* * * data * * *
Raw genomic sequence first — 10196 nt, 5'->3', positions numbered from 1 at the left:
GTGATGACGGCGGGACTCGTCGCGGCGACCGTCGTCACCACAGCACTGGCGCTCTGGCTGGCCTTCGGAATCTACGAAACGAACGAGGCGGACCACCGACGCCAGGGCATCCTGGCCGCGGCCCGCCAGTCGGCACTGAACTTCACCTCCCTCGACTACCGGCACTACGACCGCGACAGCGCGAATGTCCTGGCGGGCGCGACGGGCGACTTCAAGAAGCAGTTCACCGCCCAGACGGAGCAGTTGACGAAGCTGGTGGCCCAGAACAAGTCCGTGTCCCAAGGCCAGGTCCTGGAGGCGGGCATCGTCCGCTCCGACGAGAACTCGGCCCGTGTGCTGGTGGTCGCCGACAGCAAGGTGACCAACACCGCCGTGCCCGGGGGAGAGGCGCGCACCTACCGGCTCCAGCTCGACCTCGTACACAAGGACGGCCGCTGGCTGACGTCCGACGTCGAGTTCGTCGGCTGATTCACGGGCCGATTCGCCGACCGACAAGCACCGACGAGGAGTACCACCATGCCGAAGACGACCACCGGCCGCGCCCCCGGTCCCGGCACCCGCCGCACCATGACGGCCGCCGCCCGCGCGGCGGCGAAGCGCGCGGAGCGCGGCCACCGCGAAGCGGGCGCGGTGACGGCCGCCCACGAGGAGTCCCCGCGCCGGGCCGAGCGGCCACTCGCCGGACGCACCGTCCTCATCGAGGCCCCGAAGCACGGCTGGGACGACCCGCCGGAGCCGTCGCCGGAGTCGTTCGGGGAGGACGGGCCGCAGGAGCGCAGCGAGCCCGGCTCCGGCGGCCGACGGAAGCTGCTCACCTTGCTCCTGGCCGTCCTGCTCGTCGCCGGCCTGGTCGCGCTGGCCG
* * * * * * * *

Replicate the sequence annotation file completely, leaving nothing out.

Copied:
Raw genomic sequence first — 10196 nt, 5'->3', positions numbered from 1 at the left:
GTGATGACGGCGGGACTCGTCGCGGCGACCGTCGTCACCACAGCACTGGCGCTCTGGCTGGCCTTCGGAATCTACGAAACGAACGAGGCGGACCACCGACGCCAGGGCATCCTGGCCGCGGCCCGCCAGTCGGCACTGAACTTCACCTCCCTCGACTACCGGCACTACGACCGCGACAGCGCGAATGTCCTGGCGGGCGCGACGGGCGACTTCAAGAAGCAGTTCACCGCCCAGACGGAGCAGTTGACGAAGCTGGTGGCCCAGAACAAGTCCGTGTCCCAAGGCCAGGTCCTGGAGGCGGGCATCGTCCGCTCCGACGAGAACTCGGCCCGTGTGCTGGTGGTCGCCGACAGCAAGGTGACCAACACCGCCGTGCCCGGGGGAGAGGCGCGCACCTACCGGCTCCAGCTCGACCTCGTACACAAGGACGGCCGCTGGCTGACGTCCGACGTCGAGTTCGTCGGCTGATTCACGGGCCGATTCGCCGACCGACAAGCACCGACGAGGAGTACCACCATGCCGAAGACGACCACCGGCCGCGCCCCCGGTCCCGGCACCCGCCGCACCATGACGGCCGCCGCCCGCGCGGCGGCGAAGCGCGCGGAGCGCGGCCACCGCGAAGCGGGCGCGGTGACGGCCGCCCACGAGGAGTCCCCGCGCCGGGCCGAGCGGCCACTCGCCGGACGCACCGTCCTCATCGAGGCCCCGAAGCACGGCTGGGACGACCCGCCGGAGCCGTCGCCGGAGTCGTTCGGGGAGGACGGGCCGCAGGAGCGCAGCGAGCCCGGCTCCGGCGGCCGACGGAAGCTGCTCACCTTGCTCCTGGCCGTCCTGCTCGTCGCCGGCCTGGTCGCGCTGGCCG